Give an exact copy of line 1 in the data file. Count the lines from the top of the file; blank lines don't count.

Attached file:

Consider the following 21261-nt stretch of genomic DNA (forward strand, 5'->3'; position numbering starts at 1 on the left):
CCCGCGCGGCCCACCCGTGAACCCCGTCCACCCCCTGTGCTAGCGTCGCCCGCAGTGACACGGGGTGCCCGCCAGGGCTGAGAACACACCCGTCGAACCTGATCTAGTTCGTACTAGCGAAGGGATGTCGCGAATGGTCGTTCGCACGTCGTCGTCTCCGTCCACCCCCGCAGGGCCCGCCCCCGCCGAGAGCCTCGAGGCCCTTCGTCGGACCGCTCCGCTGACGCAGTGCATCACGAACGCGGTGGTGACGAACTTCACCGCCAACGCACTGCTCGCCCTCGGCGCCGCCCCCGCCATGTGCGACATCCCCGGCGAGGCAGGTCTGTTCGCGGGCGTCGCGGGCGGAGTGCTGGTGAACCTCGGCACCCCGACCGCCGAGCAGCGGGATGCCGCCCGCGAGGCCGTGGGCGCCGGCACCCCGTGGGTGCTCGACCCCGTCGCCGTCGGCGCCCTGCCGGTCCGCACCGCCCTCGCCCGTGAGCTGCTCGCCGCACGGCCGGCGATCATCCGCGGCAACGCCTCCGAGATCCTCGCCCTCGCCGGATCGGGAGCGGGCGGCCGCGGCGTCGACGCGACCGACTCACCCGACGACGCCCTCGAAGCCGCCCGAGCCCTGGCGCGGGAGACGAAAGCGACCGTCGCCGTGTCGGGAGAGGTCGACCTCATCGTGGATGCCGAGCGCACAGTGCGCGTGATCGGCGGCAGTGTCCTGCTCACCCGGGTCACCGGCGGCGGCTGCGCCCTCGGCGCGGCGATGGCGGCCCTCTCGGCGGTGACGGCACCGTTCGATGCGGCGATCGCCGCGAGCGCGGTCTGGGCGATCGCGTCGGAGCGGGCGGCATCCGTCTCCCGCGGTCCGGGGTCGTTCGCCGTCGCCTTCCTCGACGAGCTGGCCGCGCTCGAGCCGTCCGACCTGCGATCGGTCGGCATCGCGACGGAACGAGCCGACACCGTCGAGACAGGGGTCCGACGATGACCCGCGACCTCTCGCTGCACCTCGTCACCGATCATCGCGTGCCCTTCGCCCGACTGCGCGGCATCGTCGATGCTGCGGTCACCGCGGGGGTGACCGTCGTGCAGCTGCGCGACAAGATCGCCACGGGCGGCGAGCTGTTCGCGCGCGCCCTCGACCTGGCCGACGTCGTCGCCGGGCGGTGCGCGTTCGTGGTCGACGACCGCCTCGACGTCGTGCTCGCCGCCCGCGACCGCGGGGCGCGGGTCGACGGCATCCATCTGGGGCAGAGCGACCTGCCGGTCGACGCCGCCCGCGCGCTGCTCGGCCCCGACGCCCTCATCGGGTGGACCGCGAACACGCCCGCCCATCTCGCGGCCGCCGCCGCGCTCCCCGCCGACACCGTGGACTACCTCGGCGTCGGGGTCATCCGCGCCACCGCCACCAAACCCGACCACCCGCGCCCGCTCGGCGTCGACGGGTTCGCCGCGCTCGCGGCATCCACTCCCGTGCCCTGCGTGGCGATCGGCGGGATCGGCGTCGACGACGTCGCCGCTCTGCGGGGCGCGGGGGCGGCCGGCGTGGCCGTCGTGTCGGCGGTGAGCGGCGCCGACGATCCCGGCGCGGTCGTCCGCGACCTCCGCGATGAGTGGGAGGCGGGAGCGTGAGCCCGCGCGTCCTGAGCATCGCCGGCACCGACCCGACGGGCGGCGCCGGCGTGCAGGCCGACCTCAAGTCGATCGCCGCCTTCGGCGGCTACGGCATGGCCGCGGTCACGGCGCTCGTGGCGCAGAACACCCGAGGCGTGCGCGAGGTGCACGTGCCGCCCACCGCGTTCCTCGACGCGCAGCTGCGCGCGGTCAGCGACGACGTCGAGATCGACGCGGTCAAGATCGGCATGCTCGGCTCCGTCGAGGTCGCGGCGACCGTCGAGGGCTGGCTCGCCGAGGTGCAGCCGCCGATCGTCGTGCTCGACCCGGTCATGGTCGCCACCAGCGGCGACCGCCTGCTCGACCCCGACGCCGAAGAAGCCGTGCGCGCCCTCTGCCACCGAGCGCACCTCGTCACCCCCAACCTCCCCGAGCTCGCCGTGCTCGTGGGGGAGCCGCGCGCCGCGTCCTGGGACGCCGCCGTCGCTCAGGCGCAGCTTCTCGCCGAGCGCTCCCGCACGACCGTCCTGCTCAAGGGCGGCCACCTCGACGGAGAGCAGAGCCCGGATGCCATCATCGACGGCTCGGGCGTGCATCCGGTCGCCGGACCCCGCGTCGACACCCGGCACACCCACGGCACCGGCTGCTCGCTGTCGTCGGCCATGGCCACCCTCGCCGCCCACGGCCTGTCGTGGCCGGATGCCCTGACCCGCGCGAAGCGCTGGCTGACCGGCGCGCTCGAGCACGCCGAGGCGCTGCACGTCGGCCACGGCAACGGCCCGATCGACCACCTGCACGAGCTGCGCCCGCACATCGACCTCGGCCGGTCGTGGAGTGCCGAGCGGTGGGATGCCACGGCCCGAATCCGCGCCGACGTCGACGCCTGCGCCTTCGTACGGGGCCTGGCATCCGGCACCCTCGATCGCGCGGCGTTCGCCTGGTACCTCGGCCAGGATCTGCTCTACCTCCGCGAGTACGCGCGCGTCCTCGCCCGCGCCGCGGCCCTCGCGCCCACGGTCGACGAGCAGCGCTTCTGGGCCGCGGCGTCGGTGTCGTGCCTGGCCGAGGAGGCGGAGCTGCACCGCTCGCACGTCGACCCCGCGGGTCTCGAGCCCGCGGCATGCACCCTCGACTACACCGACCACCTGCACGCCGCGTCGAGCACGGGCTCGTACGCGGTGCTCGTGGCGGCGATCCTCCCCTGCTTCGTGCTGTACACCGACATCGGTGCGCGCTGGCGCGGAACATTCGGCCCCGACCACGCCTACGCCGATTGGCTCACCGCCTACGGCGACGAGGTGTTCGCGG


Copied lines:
Consider the following 21261-nt stretch of genomic DNA (forward strand, 5'->3'; position numbering starts at 1 on the left):